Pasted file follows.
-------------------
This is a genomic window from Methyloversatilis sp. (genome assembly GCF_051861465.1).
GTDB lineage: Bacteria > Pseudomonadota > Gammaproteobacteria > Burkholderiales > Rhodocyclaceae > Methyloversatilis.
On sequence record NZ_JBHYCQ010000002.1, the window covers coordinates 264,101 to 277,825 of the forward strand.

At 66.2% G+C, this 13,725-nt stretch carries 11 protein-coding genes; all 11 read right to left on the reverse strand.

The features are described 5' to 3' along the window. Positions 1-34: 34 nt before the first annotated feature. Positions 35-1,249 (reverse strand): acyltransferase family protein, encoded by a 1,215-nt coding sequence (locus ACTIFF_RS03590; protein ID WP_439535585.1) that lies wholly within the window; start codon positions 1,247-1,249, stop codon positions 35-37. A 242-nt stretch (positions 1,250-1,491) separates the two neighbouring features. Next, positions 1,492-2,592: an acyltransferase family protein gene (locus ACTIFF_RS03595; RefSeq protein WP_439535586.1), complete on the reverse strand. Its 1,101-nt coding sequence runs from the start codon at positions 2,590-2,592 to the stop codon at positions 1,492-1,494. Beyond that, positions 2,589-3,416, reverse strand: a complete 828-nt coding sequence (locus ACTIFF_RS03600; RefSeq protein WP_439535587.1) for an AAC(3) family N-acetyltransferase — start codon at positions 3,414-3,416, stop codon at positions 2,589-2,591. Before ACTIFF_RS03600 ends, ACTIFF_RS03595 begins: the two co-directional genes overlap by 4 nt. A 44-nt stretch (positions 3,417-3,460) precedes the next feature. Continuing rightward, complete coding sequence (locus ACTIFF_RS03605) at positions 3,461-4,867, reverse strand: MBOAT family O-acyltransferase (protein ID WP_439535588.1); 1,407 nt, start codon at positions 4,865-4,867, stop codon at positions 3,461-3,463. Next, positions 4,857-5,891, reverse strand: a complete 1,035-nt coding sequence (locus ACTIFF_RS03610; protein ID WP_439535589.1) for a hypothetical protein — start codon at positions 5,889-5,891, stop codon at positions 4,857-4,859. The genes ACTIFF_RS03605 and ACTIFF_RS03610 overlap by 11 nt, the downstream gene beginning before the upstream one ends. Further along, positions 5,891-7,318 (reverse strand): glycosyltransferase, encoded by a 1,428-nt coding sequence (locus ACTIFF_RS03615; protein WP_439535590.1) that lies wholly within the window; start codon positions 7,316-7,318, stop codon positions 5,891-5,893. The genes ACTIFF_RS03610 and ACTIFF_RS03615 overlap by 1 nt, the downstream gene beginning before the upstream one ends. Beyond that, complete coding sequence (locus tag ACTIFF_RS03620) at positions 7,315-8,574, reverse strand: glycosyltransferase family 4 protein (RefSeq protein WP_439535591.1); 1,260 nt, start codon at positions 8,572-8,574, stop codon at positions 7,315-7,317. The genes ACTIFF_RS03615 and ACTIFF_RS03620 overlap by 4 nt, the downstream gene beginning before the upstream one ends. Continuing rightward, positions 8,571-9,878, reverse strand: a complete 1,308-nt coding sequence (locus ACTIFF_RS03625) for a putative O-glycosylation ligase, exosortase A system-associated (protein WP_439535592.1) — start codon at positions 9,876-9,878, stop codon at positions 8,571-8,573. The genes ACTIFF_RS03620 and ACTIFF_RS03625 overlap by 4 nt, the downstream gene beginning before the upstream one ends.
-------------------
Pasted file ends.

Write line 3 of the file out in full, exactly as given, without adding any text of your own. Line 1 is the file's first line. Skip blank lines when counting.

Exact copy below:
On sequence record NZ_JBHYCQ010000002.1, the window covers coordinates 264,101 to 277,825 of the forward strand.